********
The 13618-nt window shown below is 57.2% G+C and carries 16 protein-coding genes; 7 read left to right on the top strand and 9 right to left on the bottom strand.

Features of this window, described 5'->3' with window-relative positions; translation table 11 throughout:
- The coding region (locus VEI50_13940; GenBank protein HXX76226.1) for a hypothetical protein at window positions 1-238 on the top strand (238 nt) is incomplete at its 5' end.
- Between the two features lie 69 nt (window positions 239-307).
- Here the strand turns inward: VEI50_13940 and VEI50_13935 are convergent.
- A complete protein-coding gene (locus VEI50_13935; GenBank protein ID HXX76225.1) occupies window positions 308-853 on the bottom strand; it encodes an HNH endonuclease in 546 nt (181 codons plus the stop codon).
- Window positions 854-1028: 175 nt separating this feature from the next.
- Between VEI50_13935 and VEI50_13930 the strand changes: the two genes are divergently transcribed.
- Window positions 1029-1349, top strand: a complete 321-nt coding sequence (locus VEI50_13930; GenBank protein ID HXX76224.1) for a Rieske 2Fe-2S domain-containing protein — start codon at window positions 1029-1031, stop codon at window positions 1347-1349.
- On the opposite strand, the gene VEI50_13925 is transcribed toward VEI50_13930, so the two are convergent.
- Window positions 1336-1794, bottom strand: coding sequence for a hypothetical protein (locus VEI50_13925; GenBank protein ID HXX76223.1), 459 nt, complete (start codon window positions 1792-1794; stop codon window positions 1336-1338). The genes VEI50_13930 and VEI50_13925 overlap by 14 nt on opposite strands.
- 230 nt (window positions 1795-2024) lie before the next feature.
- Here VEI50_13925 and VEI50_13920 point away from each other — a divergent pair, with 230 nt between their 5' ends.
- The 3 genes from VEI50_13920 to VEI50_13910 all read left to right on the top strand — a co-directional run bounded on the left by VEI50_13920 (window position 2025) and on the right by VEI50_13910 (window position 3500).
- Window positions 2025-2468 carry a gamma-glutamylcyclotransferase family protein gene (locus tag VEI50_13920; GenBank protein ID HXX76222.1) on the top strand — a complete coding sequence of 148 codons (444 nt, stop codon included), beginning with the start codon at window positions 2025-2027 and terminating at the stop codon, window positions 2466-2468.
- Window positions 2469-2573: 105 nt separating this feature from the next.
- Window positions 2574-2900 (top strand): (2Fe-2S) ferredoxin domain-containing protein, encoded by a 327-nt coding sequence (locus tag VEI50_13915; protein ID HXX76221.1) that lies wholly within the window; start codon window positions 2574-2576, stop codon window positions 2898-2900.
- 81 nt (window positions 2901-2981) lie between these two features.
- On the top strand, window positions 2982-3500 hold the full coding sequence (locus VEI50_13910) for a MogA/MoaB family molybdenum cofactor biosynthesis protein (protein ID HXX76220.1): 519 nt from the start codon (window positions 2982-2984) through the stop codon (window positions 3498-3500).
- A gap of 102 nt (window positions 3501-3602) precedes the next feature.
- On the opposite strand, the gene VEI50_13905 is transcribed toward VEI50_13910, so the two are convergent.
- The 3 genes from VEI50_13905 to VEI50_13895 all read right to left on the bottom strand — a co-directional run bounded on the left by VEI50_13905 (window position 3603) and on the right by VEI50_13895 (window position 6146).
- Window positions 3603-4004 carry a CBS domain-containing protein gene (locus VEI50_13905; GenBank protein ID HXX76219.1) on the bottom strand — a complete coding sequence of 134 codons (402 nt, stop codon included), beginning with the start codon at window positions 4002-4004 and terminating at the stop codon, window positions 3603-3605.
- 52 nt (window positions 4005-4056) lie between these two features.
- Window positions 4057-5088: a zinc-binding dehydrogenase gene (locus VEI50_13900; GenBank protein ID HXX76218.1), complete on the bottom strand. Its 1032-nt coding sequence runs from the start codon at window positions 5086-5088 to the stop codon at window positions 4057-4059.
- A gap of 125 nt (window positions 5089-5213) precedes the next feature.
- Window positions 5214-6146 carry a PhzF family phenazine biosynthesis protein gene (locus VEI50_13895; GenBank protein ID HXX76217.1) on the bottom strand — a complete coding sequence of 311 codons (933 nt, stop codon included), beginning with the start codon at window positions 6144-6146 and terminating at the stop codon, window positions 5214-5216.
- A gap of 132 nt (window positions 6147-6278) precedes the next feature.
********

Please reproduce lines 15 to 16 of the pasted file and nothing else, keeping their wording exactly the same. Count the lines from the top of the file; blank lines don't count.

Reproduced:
- Window positions 2025-2468 carry a gamma-glutamylcyclotransferase family protein gene (locus tag VEI50_13920; GenBank protein ID HXX76222.1) on the top strand — a complete coding sequence of 148 codons (444 nt, stop codon included), beginning with the start codon at window positions 2025-2027 and terminating at the stop codon, window positions 2466-2468.
- Window positions 2469-2573: 105 nt separating this feature from the next.